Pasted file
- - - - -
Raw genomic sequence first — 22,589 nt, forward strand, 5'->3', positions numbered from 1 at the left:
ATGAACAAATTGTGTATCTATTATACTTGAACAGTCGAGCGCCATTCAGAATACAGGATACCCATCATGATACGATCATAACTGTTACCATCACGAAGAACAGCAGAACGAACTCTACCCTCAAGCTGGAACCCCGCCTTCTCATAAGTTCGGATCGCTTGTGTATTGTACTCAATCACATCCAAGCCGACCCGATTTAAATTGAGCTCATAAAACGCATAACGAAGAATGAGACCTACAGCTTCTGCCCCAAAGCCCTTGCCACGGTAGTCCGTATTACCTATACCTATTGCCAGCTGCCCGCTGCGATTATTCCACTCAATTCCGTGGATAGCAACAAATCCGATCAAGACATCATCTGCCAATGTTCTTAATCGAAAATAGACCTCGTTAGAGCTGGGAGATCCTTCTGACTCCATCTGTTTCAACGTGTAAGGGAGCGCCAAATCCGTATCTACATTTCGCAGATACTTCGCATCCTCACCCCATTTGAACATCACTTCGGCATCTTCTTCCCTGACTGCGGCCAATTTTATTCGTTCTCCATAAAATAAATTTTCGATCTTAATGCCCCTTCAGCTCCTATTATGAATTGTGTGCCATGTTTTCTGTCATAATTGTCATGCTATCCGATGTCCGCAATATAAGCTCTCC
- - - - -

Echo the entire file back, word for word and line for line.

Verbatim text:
Raw genomic sequence first — 22,589 nt, forward strand, 5'->3', positions numbered from 1 at the left:
ATGAACAAATTGTGTATCTATTATACTTGAACAGTCGAGCGCCATTCAGAATACAGGATACCCATCATGATACGATCATAACTGTTACCATCACGAAGAACAGCAGAACGAACTCTACCCTCAAGCTGGAACCCCGCCTTCTCATAAGTTCGGATCGCTTGTGTATTGTACTCAATCACATCCAAGCCGACCCGATTTAAATTGAGCTCATAAAACGCATAACGAAGAATGAGACCTACAGCTTCTGCCCCAAAGCCCTTGCCACGGTAGTCCGTATTACCTATACCTATTGCCAGCTGCCCGCTGCGATTATTCCACTCAATTCCGTGGATAGCAACAAATCCGATCAAGACATCATCTGCCAATGTTCTTAATCGAAAATAGACCTCGTTAGAGCTGGGAGATCCTTCTGACTCCATCTGTTTCAACGTGTAAGGGAGCGCCAAATCCGTATCTACATTTCGCAGATACTTCGCATCCTCACCCCATTTGAACATCACTTCGGCATCTTCTTCCCTGACTGCGGCCAATTTTATTCGTTCTCCATAAAATAAATTTTCGATCTTAATGCCCCTTCAGCTCCTATTATGAATTGTGTGCCATGTTTTCTGTCATAATTGTCATGCTATCCGATGTCCGCAATATAAGCTCTCC